So you see, your website is the living, authoritative definition of who you are as a business. That definition you are broadcasting, good or bad, filters out to your customers not only directly as they visit your site but through your staff and all the goods, services, and communications they produce on your behalf. Even if you and the staff do care about your business with a passion, your website, by its sheer mediocrity, is sending a message that you really don’t care very much after all. A website that looks like an afterthought or a generic template does not communicate care, pride, or quality, and it doesn’t inspire those things either.
Your Website’s Core Job
There are a lot of specific things a website can accomplish, like acting as an SEO engine, or raising sales conversions in online retail, or providing product configuration utilities. Those can all be important but are topics of focus for other articles. For starters, we want to focus on what we will call your core. Your website should be accomplishing these core things for your business:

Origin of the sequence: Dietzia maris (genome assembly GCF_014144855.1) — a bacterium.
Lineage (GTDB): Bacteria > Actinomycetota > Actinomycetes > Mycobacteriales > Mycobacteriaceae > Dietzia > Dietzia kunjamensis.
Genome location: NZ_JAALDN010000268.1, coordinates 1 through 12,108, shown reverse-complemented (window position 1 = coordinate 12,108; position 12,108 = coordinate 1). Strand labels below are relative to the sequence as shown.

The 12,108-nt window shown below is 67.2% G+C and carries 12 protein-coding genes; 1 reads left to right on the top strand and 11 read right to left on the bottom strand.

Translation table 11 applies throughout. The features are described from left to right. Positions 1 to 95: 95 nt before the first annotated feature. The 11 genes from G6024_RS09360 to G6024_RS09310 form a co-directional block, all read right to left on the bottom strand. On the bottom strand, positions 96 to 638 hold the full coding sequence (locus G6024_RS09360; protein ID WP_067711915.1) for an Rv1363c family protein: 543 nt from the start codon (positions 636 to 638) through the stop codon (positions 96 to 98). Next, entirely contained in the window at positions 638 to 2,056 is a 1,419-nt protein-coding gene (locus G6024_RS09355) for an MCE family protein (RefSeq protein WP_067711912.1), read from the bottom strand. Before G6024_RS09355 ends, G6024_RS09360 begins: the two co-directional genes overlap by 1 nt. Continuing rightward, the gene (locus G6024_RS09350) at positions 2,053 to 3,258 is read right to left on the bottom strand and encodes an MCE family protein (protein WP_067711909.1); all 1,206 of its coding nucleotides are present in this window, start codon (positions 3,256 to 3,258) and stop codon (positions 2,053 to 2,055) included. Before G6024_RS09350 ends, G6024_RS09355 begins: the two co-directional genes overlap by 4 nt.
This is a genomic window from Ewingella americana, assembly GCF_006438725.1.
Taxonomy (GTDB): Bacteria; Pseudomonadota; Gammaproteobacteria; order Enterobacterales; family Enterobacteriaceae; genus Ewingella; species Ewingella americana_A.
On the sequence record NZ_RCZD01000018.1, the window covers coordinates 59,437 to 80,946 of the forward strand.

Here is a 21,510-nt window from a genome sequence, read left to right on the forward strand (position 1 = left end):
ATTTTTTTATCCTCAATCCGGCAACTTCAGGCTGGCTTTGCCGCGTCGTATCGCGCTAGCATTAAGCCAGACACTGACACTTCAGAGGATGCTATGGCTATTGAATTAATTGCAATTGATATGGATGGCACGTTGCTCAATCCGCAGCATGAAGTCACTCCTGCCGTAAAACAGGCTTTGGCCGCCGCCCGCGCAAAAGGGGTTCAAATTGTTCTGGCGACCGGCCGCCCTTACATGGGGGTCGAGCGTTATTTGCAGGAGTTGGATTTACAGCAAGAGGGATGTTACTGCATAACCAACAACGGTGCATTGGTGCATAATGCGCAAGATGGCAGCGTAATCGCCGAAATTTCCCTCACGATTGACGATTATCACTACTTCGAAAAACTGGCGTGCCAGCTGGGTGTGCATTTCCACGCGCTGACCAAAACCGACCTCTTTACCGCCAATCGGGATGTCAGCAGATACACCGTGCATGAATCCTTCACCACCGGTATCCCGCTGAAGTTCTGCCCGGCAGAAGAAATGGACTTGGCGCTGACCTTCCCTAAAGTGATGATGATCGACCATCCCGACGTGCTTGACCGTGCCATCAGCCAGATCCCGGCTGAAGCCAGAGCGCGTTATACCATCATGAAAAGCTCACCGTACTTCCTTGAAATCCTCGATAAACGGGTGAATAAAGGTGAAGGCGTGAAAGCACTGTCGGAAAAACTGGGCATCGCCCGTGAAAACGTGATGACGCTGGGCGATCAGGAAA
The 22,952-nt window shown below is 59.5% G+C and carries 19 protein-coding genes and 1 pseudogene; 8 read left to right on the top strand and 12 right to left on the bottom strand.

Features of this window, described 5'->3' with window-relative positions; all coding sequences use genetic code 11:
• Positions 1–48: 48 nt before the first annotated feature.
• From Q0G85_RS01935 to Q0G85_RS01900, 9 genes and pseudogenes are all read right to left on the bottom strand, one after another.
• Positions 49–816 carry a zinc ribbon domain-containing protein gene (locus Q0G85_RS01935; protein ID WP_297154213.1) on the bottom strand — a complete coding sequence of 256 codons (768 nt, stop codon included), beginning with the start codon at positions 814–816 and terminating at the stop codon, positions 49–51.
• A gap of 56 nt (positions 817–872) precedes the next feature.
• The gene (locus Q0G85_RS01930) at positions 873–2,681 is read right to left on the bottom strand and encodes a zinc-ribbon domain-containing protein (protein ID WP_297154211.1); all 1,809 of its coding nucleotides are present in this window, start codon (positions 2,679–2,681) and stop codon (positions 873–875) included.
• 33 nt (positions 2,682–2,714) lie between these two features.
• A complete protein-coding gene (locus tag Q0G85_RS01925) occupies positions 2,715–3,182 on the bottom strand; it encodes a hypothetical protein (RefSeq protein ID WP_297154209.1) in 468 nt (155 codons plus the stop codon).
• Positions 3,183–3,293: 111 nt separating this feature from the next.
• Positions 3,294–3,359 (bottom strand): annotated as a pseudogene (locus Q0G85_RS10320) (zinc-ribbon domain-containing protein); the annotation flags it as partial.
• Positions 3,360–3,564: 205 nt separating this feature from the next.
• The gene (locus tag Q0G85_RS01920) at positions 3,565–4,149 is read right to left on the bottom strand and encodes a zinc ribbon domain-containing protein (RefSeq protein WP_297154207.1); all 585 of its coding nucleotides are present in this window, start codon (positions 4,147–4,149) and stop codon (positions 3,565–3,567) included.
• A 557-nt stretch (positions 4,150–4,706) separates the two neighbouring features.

What you do (products and services)
What is unique about what you do (unique selling proposition)
Who you do it for (customer demographics)
Tell a story
Feature attractive imagery and brand
Use minimal, concise, well-written text
Present engaging media
Guide users to the content you know they want with intuitive design (usability)
Keep navigation and content simple
Make content easy for the eyes to scan using contrast, repetition, alignment, and proximity
Always supply opportunities to click down to more detail if the user wants it
Make all details of products or services available on dedicated pages
Use bullet points, diagrams, infographics, imagery, and charts if possible to explain detailed concepts instead of walls of text
Provide easily searchable resource pages such as blog articles, FAQ pages, or PDF libraries for buyers
Have a clear primary call to action on each page
Don’t have too many competing calls to action
Keep the actual conversion process as easy as possible (easy product ordering, short contact forms, obvious phone numbers, direct contact info for your sales people)
The obvious benefit of this model is that when potential customers visit your website, they are captivated immediately, and then hand-held down the sales funnel with maximum service, clarity, and efficiency. Your website has now become a branding, information, and conversion machine for your business.